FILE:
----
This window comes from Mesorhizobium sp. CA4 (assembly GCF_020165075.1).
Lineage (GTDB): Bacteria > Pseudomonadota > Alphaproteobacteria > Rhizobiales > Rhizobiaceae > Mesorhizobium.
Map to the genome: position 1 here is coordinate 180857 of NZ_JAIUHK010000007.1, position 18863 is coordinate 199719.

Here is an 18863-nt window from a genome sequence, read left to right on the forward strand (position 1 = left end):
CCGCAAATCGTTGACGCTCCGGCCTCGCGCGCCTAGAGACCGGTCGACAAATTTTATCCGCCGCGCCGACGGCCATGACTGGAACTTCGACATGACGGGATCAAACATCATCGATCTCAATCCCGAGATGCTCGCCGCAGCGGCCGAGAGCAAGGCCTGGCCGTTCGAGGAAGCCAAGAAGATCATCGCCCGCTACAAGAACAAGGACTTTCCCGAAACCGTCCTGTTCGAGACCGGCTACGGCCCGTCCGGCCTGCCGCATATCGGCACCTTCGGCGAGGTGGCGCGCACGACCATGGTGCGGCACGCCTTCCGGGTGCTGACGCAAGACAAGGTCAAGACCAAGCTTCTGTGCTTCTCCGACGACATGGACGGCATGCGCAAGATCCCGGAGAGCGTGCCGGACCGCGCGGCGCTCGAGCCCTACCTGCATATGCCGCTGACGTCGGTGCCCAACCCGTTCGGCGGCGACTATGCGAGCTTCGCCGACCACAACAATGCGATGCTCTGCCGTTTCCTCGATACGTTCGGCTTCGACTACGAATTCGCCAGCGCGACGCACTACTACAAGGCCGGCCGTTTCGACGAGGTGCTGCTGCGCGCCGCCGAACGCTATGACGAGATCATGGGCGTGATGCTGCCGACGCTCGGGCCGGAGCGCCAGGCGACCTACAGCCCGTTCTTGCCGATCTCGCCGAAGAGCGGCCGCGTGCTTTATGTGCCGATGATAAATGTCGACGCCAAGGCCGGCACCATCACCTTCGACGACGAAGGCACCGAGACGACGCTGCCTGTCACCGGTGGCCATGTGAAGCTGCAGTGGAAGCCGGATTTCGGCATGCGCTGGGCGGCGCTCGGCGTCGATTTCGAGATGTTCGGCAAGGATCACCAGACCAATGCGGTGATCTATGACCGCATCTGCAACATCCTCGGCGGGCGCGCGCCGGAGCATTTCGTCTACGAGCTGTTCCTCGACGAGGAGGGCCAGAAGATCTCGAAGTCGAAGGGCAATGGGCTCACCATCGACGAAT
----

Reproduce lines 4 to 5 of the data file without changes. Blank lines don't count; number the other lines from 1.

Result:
Here is an 18863-nt window from a genome sequence, read left to right on the forward strand (position 1 = left end):
CCGCAAATCGTTGACGCTCCGGCCTCGCGCGCCTAGAGACCGGTCGACAAATTTTATCCGCCGCGCCGACGGCCATGACTGGAACTTCGACATGACGGGATCAAACATCATCGATCTCAATCCCGAGATGCTCGCCGCAGCGGCCGAGAGCAAGGCCTGGCCGTTCGAGGAAGCCAAGAAGATCATCGCCCGCTACAAGAACAAGGACTTTCCCGAAACCGTCCTGTTCGAGACCGGCTACGGCCCGTCCGGCCTGCCGCATATCGGCACCTTCGGCGAGGTGGCGCGCACGACCATGGTGCGGCACGCCTTCCGGGTGCTGACGCAAGACAAGGTCAAGACCAAGCTTCTGTGCTTCTCCGACGACATGGACGGCATGCGCAAGATCCCGGAGAGCGTGCCGGACCGCGCGGCGCTCGAGCCCTACCTGCATATGCCGCTGACGTCGGTGCCCAACCCGTTCGGCGGCGACTATGCGAGCTTCGCCGACCACAACAATGCGATGCTCTGCCGTTTCCTCGATACGTTCGGCTTCGACTACGAATTCGCCAGCGCGACGCACTACTACAAGGCCGGCCGTTTCGACGAGGTGCTGCTGCGCGCCGCCGAACGCTATGACGAGATCATGGGCGTGATGCTGCCGACGCTCGGGCCGGAGCGCCAGGCGACCTACAGCCCGTTCTTGCCGATCTCGCCGAAGAGCGGCCGCGTGCTTTATGTGCCGATGATAAATGTCGACGCCAAGGCCGGCACCATCACCTTCGACGACGAAGGCACCGAGACGACGCTGCCTGTCACCGGTGGCCATGTGAAGCTGCAGTGGAAGCCGGATTTCGGCATGCGCTGGGCGGCGCTCGGCGTCGATTTCGAGATGTTCGGCAAGGATCACCAGACCAATGCGGTGATCTATGACCGCATCTGCAACATCCTCGGCGGGCGCGCGCCGGAGCATTTCGTCTACGAGCTGTTCCTCGACGAGGAGGGCCAGAAGATCTCGAAGTCGAAGGGCAATGGGCTCACCATCGACGAAT